djr-2019-02-15-news-state-of-county-arp4

Roper

TUPELO • More than two weeks since Tony Roper’s term of office ended, the former Lee County supervisor still has possession of taxpayer-owned equipment, including a cellphone and a 911 radio.

Bill Benson, the interim county administrator, said he has been in conversation with Roper and expects that the former county official will return the equipment once he has obtained a new phone for personal use.

For the moment, Benson said he’s not alarmed that county equipment remains in Roper’s possession.

“We’re only talking a couple weeks out at this point. It’s not a big deal,” Benson said. “It’s not something he’s trying to keep. He’s going to get his own phone.”

The county-owned iPhone X Roper currently has remains in service through the county’s phone plan. That means Roper continues to receive cellular service at the taxpayer’s expense.

Benson said the county pays a monthly fee per service line, which amounts to $39.94 per line. The county has approximately 48 phone lines.

Benson is not certain, but anticipates that when the phone is returned the county will terminate service to the line, depending on any contractual details. The county will likely keep the phone itself on hand as a spare.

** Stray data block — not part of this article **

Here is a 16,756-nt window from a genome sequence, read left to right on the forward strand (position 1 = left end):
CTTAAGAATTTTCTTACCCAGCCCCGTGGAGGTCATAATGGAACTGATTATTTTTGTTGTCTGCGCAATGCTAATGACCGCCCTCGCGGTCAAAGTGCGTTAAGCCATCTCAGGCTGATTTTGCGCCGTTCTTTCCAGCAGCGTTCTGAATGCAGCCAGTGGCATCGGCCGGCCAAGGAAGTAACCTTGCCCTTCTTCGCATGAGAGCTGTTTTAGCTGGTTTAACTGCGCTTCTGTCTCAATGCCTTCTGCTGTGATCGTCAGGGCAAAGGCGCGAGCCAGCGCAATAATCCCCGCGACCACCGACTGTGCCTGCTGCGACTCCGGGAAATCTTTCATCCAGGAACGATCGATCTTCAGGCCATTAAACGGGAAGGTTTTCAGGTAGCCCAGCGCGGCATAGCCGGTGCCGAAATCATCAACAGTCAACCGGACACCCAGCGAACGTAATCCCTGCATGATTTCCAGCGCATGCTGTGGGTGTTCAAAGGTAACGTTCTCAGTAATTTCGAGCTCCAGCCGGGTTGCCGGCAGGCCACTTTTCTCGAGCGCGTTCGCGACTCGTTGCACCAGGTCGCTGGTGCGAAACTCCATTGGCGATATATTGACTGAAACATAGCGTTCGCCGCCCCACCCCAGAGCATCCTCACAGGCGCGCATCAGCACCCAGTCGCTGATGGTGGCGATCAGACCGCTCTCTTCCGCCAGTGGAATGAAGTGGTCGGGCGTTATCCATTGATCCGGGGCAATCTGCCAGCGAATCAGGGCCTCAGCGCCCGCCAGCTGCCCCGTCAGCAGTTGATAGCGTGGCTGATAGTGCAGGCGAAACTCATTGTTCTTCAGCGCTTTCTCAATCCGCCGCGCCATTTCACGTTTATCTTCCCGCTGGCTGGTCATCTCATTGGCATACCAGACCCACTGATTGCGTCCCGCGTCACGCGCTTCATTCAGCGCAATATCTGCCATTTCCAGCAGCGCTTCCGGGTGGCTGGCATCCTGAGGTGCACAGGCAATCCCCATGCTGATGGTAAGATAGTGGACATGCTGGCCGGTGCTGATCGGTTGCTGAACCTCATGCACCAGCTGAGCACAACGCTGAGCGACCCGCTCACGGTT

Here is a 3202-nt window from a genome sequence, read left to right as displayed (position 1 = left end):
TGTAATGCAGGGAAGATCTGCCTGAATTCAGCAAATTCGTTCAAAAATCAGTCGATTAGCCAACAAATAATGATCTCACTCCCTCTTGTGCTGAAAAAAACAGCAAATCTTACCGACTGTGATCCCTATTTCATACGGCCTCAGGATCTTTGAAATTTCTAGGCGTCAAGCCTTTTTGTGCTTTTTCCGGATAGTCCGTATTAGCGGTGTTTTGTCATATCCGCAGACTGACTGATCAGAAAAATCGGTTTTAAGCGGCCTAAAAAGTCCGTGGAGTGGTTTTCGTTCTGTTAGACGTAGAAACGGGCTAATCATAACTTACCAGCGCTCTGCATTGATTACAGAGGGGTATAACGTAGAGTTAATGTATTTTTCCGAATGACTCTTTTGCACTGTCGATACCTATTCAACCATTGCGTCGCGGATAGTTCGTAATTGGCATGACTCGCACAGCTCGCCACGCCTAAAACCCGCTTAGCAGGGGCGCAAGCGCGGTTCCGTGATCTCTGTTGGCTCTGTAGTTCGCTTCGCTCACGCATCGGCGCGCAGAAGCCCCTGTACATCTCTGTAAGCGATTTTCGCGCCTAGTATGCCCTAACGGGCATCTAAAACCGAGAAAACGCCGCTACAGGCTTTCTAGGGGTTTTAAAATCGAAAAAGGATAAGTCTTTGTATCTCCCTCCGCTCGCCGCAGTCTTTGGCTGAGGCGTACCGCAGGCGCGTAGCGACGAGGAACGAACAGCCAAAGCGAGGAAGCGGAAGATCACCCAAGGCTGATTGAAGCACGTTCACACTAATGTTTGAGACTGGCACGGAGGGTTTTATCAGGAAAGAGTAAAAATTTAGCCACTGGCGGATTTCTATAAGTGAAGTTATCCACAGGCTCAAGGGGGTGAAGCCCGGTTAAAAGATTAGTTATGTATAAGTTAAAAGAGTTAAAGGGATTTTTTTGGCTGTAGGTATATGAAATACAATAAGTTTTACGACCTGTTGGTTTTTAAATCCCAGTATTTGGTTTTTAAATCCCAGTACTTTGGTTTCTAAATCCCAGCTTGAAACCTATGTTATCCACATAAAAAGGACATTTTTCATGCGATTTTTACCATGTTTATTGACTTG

There were likely no savings to reap from Roper’s line for the month of January, according to Benson. That is because new terms for county officials did not begin until Jan. 6.

“He was still there for the first of the month, so we’re going to be paying the bill for January so it’s no major catastrophe,” Benson said.

Roper’s successor in office, Todd Jordan, has been issued his own publicly-owned cell phone.

The 911 radio Roper possesses is used to monitor emergency communications. Each supervisor is issued one. Jordan does not yet have such a radio.

“It lets them stay up to date on what’s going on if that’s what they want to do. If they want to listen to it, they can. I have no idea how much they use it,” Benson said. “And in case of a disaster they would have access to all the channels. Should something happen that knocked out all the cell towers, they’ve got a way to communicate.”

In addition to a county-issued phone and radio, each supervisor drives a taxpayer-owned truck. Benson confirmed that Roper did return the truck.

Roper served a single term as the District 2 county supervisor. He was defeated in a Republican primary last year by Jordan.

Messages seeking comment from Roper were not returned on Wednesday.

caleb.bedillion@journalinc.com

Twitter: @CalebBedillion

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